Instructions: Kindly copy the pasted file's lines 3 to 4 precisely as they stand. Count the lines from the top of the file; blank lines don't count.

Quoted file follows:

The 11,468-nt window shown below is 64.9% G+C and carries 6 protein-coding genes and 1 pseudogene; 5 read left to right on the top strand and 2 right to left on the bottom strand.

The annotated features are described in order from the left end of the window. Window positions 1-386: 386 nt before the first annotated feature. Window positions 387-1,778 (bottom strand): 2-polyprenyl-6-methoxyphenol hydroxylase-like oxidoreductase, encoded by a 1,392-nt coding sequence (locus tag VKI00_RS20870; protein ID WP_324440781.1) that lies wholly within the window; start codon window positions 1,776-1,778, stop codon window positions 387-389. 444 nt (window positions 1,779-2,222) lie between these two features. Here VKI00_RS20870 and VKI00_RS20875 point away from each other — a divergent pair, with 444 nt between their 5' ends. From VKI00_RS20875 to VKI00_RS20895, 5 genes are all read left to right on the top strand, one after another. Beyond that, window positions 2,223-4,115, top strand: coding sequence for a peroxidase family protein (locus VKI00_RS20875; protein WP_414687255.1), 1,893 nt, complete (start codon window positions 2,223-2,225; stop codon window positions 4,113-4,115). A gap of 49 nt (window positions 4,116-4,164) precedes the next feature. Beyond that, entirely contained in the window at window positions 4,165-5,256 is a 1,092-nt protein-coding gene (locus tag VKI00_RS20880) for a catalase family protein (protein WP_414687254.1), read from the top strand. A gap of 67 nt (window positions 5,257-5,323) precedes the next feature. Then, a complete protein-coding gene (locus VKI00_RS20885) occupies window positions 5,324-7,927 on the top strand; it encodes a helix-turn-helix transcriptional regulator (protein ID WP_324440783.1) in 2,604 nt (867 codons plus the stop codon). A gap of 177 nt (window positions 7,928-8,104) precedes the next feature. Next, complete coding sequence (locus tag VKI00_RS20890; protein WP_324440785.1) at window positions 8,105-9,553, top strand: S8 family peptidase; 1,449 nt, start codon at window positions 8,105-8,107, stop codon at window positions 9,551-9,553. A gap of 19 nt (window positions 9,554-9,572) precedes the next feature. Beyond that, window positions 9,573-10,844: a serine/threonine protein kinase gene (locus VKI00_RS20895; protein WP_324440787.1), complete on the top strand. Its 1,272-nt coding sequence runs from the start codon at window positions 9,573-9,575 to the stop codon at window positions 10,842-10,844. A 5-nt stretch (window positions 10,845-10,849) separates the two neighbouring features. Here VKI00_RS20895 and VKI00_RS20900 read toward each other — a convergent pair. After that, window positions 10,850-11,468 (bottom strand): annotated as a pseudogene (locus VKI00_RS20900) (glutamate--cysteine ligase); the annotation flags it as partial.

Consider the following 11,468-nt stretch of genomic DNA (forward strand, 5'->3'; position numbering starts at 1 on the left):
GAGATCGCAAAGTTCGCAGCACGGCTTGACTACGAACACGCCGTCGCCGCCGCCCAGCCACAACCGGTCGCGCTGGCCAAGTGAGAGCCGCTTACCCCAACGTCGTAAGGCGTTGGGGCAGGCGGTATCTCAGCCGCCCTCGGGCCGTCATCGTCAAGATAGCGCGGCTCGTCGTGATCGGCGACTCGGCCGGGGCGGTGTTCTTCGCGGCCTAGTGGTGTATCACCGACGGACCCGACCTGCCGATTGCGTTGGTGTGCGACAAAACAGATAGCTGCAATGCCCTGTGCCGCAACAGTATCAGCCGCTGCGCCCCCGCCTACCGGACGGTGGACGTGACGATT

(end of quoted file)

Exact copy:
Consider the following 11,468-nt stretch of genomic DNA (forward strand, 5'->3'; position numbering starts at 1 on the left):
GAGATCGCAAAGTTCGCAGCACGGCTTGACTACGAACACGCCGTCGCCGCCGCCCAGCCACAACCGGTCGCGCTGGCCAAGTGAGAGCCGCTTACCCCAACGTCGTAAGGCGTTGGGGCAGGCGGTATCTCAGCCGCCCTCGGGCCGTCATCGTCAAGATAGCGCGGCTCGTCGTGATCGGCGACTCGGCCGGGGCGGTGTTCTTCGCGGCCTAGTGGTGTATCACCGACGGACCCGACCTGCCGATTGCGTTGGTGTGCGACAAAACAGATAGCTGCAATGCCCTGTGCCGCAACAGTATCAGCCGCTGCGCCCCCGCCTACCGGACGGTGGACGTGACGATT